The feature gives owners the option of completely wiping the phone and is predicted to lead to a drastic reduction in smartphone theft
Google and Microsoft are set to include ‘kill switches’ in their operating systems for mobile phones.
The feature gives owners the option of ‘killing’ a handset – rendering it useless – if stolen.
Apple introduced a similar Activation Lock feature on iPhones running iOS 7 in September last year, leading to a 24% drop in iPhone thefts over a six-month period.
Thefts of other mobile devices increased during the same period.
Google spokesman Christopher Katsaros said that the next version of the Android operating system will include “a factory reset protection solution to help deter smartphone theft”.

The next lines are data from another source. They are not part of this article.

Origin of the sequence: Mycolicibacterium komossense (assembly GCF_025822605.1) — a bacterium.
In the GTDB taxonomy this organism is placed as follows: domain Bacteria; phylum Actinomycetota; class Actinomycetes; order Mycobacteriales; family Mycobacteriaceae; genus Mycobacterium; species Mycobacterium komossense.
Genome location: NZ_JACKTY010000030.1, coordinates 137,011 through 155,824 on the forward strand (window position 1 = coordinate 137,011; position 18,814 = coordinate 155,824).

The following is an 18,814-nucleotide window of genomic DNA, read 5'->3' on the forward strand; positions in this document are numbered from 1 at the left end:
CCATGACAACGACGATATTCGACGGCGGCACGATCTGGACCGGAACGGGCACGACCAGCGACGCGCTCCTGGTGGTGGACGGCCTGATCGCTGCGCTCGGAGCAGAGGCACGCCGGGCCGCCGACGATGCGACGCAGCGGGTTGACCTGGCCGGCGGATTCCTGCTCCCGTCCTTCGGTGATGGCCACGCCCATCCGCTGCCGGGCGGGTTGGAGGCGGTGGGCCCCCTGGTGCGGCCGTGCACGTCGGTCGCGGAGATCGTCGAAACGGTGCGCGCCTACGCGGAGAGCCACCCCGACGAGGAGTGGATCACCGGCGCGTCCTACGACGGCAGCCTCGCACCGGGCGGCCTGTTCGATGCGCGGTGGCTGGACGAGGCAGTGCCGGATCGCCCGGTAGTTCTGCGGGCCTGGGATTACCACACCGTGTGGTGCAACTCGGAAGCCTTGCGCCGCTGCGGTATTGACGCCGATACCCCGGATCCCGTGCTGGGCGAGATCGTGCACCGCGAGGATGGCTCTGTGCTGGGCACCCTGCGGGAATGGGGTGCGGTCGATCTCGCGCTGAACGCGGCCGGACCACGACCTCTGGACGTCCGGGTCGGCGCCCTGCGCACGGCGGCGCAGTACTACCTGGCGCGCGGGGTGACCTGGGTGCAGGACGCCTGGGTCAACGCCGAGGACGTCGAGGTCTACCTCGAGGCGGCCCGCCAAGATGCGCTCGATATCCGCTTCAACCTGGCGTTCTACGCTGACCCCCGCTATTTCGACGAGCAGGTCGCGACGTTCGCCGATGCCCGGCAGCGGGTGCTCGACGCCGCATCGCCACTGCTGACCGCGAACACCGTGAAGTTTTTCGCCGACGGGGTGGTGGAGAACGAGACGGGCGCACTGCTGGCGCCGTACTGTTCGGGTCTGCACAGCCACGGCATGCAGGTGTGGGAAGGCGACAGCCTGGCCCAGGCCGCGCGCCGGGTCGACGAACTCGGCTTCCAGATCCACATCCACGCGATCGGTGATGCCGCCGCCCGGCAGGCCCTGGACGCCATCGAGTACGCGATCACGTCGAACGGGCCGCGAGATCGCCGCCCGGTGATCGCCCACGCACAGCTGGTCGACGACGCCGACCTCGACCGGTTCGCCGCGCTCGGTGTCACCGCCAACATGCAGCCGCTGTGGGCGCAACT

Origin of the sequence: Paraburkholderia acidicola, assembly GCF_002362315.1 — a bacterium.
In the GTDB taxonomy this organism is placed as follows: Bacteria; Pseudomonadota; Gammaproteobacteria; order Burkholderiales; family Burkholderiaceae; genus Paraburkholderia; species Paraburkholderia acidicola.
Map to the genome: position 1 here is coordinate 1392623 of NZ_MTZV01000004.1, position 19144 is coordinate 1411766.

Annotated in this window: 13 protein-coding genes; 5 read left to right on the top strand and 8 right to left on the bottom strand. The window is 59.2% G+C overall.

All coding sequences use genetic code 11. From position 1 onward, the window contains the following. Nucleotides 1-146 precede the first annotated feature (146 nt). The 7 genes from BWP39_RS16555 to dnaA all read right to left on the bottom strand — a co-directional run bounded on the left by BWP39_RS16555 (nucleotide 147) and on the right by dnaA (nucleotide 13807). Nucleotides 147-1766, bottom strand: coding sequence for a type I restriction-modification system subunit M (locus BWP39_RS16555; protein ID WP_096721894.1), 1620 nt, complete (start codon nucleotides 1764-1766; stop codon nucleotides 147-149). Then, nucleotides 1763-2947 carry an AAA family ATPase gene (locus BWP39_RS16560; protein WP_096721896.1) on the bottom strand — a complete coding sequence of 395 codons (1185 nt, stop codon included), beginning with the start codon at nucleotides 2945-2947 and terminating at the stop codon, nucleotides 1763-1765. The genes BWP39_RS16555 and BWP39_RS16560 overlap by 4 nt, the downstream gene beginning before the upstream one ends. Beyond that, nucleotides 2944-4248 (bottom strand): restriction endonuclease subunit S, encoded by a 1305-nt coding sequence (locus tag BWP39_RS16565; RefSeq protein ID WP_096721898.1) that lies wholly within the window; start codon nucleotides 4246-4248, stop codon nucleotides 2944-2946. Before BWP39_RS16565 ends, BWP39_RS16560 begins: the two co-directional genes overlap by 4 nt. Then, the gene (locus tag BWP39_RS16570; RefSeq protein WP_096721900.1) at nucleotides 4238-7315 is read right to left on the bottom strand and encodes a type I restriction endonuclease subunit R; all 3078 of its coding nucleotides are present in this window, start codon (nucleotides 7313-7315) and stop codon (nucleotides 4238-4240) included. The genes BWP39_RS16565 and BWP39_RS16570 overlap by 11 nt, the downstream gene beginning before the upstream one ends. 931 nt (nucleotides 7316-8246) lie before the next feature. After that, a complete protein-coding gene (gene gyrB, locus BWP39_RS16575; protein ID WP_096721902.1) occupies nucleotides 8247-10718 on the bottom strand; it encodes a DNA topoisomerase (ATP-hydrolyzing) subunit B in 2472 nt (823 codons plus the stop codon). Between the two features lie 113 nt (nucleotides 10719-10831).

When Android and the Windows operating systems incorporate the feature, the vast majority of smartphones will be less desirable to thieves.
Authorities have long urged technology firms to take such steps in a bid to crack down on the huge problem of smartphone theft.
According to a report by US authorities, one in three Europeans had a mobile device stolen or lost in 2013 while the number thieved in the States doubled to 3.1million in that year.
“An activated kill switch converts an easy-to-sell, high-value multimedia device into a jumble of plastic and glass, drastically reducing its street value,” the report by New York Attorney General said.
“With the majority of phones still without a kill switch, smartphone-related thefts and violence remain a tragic reality.
“Criminals now target devices not likely to be equipped with a kill switch, increasing the importance of immediately implementing the life-saving technology across all manufacturers.”